Rooted in an understanding of both art history and the expansive realms of nature and philosophy, the 34-year-old painter’s works defy the swift consumption of images prevalent in today’s culture, beckoning viewers into a realm where time slows and life’s meanings unfurl. Their nebulous and cosmic forms engulf, teetering dangerously between chaos and order, layered on canvas in forms drawn from centuries of painterly technique. “If we look at an advertising image, one thing beams in. It’s direct,” he says. “The whole point of painting is to be slow. Let’s say you live with [my] painting, some people have said, ‘I see something new in it every day.’ If this is the case, I’ve done it right.”

For Steadman’s first solo booth at Art Basel, and his first time showing in Asia, the artist is presenting a new self-referential body of work. The thread – the heart motif – emerges from his subconscious, as opposed to a purposeful narrative. “You draw quicker than your brain can process, you’re almost watching yourself draw,” he says. For this reason, a sketch becomes his starting point. “In that preliminary moment, you’re almost planting seeds.” He then pads his initial sketch with various other drawings, trying multiple combinations until an idea tempts itself out, which is finished with layers of rich colour. “When I finish, there’s so much embedded information. I’m interested in the idea of complexity,” he says. “If you’re going to make paintings like I make them, you have to saturate them with attention.”

Arthur Marie

In a fog of pallid, greyish tones, French artist Arthur Marie’s booth with Paris’ Fitzpatrick Gallery consists of 21 oil paint portraits of one unidentified figure against a stark backdrop. “It’s 21 portraits, but I do not see them as individual paintings. I see this series as affirmations, hypotheses, prototypes, question marks.” The series’ starting point stemmed from a desire to portray a figure in the liminal spaces between young and old, beautiful and ugly, healthy and ill. In some paintings, their hairlines recede, small scars appear, their features are blanched away into a ghostly abyss.

Rejecting the idea of a portrait as a static representation, Marie delves into the nuances of intention through multiple variations, treating each image as an industrial prototype or psychological manifestation. The textured surfaces of Marie’s portraits, layered to mimic the irregularities of human skin, play with deception, fragility and the grotesque. “In France when you post a selfie, you must declare when it has a filter,” he says, “but I think it’s a false statement to say that we’re changing our portraits more now than ever before. Old portraits are so cartoonish, and so far away from the sitter. Portraits of great kings are painted powerfully, as a ‘flex’. I question this with my work.”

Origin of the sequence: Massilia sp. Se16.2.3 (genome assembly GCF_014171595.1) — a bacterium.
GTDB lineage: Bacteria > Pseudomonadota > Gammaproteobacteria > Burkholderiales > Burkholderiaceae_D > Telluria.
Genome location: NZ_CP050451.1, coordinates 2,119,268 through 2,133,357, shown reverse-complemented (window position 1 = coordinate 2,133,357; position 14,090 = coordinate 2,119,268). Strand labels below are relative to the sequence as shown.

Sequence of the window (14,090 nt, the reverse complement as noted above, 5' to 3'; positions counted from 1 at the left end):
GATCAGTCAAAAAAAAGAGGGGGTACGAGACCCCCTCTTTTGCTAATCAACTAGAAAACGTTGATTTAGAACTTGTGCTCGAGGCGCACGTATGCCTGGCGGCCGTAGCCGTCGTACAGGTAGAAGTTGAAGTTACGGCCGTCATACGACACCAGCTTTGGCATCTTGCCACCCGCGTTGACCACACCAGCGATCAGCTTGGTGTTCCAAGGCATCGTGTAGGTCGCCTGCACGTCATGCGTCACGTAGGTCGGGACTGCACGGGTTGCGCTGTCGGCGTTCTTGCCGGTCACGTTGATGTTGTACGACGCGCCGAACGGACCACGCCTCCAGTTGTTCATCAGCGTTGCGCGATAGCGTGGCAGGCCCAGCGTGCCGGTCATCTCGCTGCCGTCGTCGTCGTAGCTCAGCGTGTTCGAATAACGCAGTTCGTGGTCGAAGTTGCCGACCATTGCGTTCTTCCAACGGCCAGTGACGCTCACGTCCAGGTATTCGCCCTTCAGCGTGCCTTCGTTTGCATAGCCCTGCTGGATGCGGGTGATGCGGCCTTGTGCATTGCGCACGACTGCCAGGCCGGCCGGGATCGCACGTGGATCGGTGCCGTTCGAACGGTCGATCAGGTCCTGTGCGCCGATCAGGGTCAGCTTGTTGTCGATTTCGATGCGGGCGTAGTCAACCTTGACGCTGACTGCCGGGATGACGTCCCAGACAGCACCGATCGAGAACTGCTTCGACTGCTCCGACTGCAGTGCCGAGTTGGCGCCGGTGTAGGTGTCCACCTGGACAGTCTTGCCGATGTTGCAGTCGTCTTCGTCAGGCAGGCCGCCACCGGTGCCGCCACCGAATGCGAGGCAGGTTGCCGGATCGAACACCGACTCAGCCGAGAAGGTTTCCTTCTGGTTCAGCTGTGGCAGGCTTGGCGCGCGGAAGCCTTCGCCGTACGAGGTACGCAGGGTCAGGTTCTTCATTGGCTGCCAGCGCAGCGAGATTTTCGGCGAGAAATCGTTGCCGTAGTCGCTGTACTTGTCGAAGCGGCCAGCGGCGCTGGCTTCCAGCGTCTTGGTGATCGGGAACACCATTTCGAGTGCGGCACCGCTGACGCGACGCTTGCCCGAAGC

Kara Chin

British-Singaporian artist Kara Chin initially studied painting at Slade in London, before she realised she had far too many ideas to dedicate her practice exclusively to canvas. She moved on to sculpture in her third year, where she began to execute works across animation, ceramics and installation, each medium beckoning to life her fantastical hybrid creatures with a playful sense of immersion. “I’m very haphazard in the way I make in the studio,” she shrugs. “I’ll start doing one thing, then get distracted by something else. I’ll always be working on several things at once.” 

Chin’s first show at Art Basel follows a previous show at Goldsmiths called Concerned Dogs. At the time of speaking, one week before her debut to the public in Hong Kong, she’s just completed nine new works which will be presented among two pieces from her previous show. Titled Shh the Film Is Starting, Chin plucks inspiration from the recurring tropes in the cinematic storytelling of disaster films. These are imbued with a sense of unease that comes with standing up at the cinema, and finding yourself trapped between the audience and the on-screen projection. “It’s that deer-in-headlights moment. It’s that anxiety and dread.” 

Chin’s red-carpeted booth contains two miniature yet brilliantly detailed cinema auditorium dioramas (”I love that you become a Godzilla figure walking amongst these models of cinemas,” she says), which are decked out with discarded vapes, popcorn boxes, soy-sauce snappers and plenty of gum. Newer pieces deck the walls, featuring recurring motifs of flocking birds and “concerned dogs”, thanks to their ubiquity in apocalyptic films. “It’s about presenting cinema and franchise films as these myths, almost like biblical texts, the same way Bible stories or folktales are passed down through generations, and repeated and repeated. I was thinking about how these repeated motifs have been rehashed.”

Art Basel Hong Kong is open to the public from 28-30 March 2024.